Tonya Van Deinse, Ph.D., MSW, clinical associate professor at the UNC Chapel Hill School of Social Work, is recognized for addressing mental illness issues in the North Carolina criminal legal system.
Over the last several years, Van Deinse has worked closely with Durham County community partners (e.g., government and mental health providers) to enhance mental health screening and identification processes in area prisons and to implement and evaluate a re-entry program for people with mental illness and substance use disorder. She is completing a community capacity assessment of county supports for people with mental illness in the criminal legal system. She also serves on various community committees focused on programming for Durham residents with mental illness.
At the statewide level, Van Deinse was selected by the N.C. Governor’s Crime Commission to conduct the Victims of Crime Needs Assessment, which examined the effectiveness of support structures in addressing the needs of victims. The assessment focused on underserved groups including tribal communities, immigrants, older adults, and LGBTQ+ individuals. The assessment was developed in partnership with state and community providers and advocacy organizations.
In addition, Van Deinse is co-leading a state-wide evaluability assessment of family justice centers that address the needs of people who experience intimate partner violence. This project builds from a North Carolina Translational and Clinical Sciences Institute (NC TraCS) community engagement award, continuing relationships established four years ago.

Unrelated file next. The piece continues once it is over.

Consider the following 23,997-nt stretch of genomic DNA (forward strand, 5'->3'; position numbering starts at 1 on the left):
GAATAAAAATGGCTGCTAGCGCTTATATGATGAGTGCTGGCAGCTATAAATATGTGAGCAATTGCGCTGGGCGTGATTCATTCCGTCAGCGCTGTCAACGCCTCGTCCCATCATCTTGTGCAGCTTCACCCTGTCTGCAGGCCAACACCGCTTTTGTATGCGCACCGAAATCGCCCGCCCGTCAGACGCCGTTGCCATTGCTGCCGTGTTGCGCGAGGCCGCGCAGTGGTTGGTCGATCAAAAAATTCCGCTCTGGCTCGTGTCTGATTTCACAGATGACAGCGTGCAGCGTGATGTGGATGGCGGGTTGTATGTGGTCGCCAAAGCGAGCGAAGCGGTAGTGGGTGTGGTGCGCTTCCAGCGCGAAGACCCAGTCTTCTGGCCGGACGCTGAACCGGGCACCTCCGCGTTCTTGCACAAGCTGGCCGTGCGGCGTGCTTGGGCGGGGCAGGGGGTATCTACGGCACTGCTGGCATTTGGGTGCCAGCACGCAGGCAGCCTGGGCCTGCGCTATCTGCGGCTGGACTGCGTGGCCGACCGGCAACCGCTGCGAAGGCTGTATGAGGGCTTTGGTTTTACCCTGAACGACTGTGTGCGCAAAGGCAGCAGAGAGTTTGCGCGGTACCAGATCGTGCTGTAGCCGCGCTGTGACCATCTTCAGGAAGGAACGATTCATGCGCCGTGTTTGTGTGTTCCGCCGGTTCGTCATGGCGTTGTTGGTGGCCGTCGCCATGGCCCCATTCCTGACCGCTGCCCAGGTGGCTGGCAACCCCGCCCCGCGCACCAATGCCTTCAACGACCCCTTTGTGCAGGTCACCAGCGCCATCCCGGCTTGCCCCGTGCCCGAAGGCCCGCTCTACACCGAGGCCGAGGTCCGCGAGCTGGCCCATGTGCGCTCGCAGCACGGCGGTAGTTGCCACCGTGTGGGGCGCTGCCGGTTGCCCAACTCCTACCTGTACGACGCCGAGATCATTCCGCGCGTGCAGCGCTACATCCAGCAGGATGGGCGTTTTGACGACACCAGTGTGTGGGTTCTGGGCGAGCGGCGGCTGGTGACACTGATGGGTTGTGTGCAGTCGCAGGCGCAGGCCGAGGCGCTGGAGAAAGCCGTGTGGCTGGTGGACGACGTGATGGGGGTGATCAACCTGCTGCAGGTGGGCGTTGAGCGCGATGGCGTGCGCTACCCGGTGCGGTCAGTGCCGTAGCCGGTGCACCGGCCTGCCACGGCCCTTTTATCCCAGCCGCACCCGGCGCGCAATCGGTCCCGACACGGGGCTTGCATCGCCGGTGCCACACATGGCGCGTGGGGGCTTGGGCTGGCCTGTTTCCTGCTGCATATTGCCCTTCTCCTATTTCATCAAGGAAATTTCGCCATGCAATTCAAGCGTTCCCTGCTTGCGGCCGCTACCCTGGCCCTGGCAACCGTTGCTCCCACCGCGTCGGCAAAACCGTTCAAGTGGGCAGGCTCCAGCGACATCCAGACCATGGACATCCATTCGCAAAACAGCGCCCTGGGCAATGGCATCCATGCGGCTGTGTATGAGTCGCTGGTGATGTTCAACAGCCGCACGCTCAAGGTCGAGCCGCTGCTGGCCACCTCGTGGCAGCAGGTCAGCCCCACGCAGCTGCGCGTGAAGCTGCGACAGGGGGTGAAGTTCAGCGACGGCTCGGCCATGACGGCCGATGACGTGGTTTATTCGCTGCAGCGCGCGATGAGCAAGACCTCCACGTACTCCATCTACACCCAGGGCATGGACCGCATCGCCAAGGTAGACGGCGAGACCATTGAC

Danielle Spurlock, Ph.D., assistant professor in the Department of City and Regional Planning at the College of Arts and Sciences, is recognized for leading a sustained partnership between Communities in Partnership in Durham, UNC’s Department of City and Regional Planning and Duke’s Nicholas Institute and World Food Policy Center.
Over the past six and a half years, Spurlock has provided the support the team needed to implement a community-based participatory research model designed to fully empower community partners in decision making.
In addition to this specific partnership, nominators noted Danielle’s active support of several rural and urban communities with research and community engagement on policy issues, including a food housing justice in partnership with Communities in Partnership in Durham. She’s also supported the work of area Black and indigenous farmers.
Spurlock’s research explores the relationships among land use, the environment, human behavior, and structural inequality on a variety of research projects including social stratification and its impact of the siting of hazardous land uses; social vulnerability and emergency preparedness; and the impact of land use decisions on ecosystems services.
One nominator wrote, “As one of her mentees, I can say she is my model for how to implement research justice practices with community partnerships and how to justly engage students with communities in ways that don’t overburden community partners with supervision and training. I often ask myself ‘What would Danielle (Dr. Spurlock) do?’”
2022-2023 Public Service Award Committee
Executive Branch of Undergraduate Student Government
Carolina Center for Public Service
The Marian Cheek Jackson Center
Department of Health Behavior
Division of Occupational Science and Occupational Therapy
Graduate and Professional Student Government, Department of History
Carolina Latinx Center
For more information, contact Ryan Nilsen.